There is also the possibility that the referendum will not result in leaving the EU. It is not binding and can be over-ridden by parliament, a newly elected government with a strong mandate, or a second referendum.

So if anyone is worried about what will happen to us such as having to leave France immediately, stop worrying.

Also you need not worry about the marshal law, strikes, demonstrations, football hoodigans etc. because we live in a very quite, rural backwater in France. It is quite a boring region really but we like it and are fairly safe from the upheavals.

A little quote to explain how the British press has reported the EU for years: I once asked Rupert Murdoch why he was so opposed to the European Union. ‘That’s easy,’ he replied. ‘When I go into Downing Street they do what I say; when I go to Brussels they take no notice.’ – Anthony Hilton

A rant about ignoring the future

Why are the middle-aged so resistant to change? The young and the old seemed to agree; 7 to 8 out of 10 think that clean energy and technology should be supported even if it costs more and are deeply concerned about climate change. The middle-aged group have lower agreement, a little more than 6 out of 10. The young unlike the middle-aged, are more likely to see economy and environment as not in competition and take a more global view. They are more likely to like regulation and planning. But this is still a disturbing picture for it means that there is a sizable minority 2 to 4 in 10 that really do not seem to see the writing on the wall at all.

If the world cannot deal with finding new homes for half the population of Syria, how are we going to deal with the population of Bangladesh when the delta there is completely flooded. The number of huge cities that are at sea level is frightening. Approximately half the world population lives along coasts. Talk of protecting borders will no longer work. There is an intense stubborn refusal to deal with positive feedback, blow-back, exponential growth, tipping points. There is a refusal to notice that time is running out and drastic measure are needed today not tomorrow and certainly not as far away as a decade.

If the young and the old can see what is happening then there is little reason for the middle-aged to not be aware of it. I seems to me like it is intentional ignorance, making sure that there is little chance of stumbling into some real facts that cannot be ignored. It is said that people who busy with their jobs, house, family, car do not have time to think about other things. I would think they would have some time to worry about their kids future, their jobs future, and what sort of house and transport will work in the future.

Nerdview language

There are signs, warnings and instructions meant for the general public, that are written in language that only real insider would understand. This is ‘nerdview’, ‘deformation professionelle’ in French. There were recently some examples in LanguageLog.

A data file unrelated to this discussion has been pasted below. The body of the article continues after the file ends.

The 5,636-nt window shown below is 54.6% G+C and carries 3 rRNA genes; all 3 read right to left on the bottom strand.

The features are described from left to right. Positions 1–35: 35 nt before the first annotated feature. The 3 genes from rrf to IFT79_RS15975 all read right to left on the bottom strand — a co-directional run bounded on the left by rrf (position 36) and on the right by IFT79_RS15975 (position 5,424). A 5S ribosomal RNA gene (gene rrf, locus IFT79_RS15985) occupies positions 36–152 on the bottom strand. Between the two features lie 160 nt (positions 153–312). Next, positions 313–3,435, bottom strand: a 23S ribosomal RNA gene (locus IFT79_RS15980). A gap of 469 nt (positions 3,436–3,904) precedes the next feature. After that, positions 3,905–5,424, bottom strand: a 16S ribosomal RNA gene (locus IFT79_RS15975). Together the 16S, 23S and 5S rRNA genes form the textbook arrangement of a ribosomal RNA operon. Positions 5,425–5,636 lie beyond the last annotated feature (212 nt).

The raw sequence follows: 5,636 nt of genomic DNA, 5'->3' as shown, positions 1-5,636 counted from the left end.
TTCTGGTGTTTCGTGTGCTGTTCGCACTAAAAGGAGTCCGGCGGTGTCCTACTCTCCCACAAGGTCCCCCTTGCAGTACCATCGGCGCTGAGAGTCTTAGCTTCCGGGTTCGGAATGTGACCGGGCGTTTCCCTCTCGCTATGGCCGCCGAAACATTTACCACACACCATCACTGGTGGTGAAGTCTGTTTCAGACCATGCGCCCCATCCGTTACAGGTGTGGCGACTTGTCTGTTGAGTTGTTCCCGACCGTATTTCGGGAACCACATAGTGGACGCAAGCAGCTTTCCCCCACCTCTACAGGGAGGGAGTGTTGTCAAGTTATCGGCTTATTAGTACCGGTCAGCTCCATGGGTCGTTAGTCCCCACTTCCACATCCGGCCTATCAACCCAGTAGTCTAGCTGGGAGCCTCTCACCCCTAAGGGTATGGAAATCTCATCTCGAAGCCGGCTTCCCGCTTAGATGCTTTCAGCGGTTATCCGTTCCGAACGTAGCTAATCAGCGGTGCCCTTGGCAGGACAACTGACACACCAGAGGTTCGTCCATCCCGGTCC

“Any permitted” says a baffling annotation on the return halves of some UK rail tickets. It apparently means “Be careful, because although unrestricted within certain parameters, this ticket is only valid at certain times and on certain routes.” If you buy an off-peak round-trip ticket between Edinburgh and Oxford, and get to Oxford down the East Coast via Newcastle and then across country via Birmingham, your return half may not be valid for a trip northward that starts before 9:30 a.m., or one that goes back from Birmingham up the West Coast via Manchester, Carlisle, and Glasgow. The claim that the ticket can be used on “any permitted” service would be completely clear to a specialist working on route pricing or timetable planning within the railway industry, but it is almost completely useless from the perspective of a naive traveler changing at Birmingham and trying to get to Edinburgh.

“USE BOTH LANES” says a road sign; but of course no individual driver can obey this. It takes the perspective of the road system designer, a perspective that an individual driver cannot be expected to have. “BOTH LANES OK FOR EXIT” would not be subject to the same criticism.

It is my impression that the world is littered with nerdview statements. They only become non-nerdview as we learn what they mean. I find computer language especially full the nerdview statements.

Cartoon

emotions1Here is a philosophical laugh.

 

 

 

 

 

 

 

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June panel

And here is the Les Tres Riches Heures du Duc de Berry for June.

 

About Janet Kwasniak

Retired pensioner, raised in Canada but UK citizen living in France, interested in Science and many other things.